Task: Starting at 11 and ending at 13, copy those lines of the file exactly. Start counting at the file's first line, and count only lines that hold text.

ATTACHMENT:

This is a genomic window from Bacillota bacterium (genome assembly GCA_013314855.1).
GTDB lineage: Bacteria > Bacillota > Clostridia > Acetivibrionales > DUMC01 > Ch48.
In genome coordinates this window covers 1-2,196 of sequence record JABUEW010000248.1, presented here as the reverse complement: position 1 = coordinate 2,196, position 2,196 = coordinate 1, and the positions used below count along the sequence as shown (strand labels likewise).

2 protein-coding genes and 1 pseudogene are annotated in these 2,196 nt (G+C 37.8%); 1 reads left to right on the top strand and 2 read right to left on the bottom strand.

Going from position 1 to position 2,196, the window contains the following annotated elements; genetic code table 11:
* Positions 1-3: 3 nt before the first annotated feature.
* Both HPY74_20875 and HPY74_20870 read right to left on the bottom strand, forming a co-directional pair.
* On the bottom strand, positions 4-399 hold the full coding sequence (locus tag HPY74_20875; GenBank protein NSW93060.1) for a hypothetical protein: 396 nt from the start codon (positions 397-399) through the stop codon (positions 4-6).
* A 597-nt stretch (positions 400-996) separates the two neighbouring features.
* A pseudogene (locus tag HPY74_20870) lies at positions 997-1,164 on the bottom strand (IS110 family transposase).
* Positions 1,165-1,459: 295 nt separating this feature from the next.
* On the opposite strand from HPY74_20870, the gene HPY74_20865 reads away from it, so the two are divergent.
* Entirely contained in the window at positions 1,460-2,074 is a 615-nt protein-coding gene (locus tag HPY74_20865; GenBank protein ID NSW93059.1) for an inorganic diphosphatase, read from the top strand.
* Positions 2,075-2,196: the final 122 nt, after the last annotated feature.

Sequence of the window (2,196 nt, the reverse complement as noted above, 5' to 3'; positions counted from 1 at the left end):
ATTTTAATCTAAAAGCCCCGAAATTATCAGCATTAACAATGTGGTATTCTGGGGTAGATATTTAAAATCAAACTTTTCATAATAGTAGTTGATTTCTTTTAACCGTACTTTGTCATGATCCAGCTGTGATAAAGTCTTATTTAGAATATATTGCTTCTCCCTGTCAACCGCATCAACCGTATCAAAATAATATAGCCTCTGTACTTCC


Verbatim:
* Positions 1,165-1,459: 295 nt separating this feature from the next.
* On the opposite strand from HPY74_20870, the gene HPY74_20865 reads away from it, so the two are divergent.
* Entirely contained in the window at positions 1,460-2,074 is a 615-nt protein-coding gene (locus tag HPY74_20865; GenBank protein ID NSW93059.1) for an inorganic diphosphatase, read from the top strand.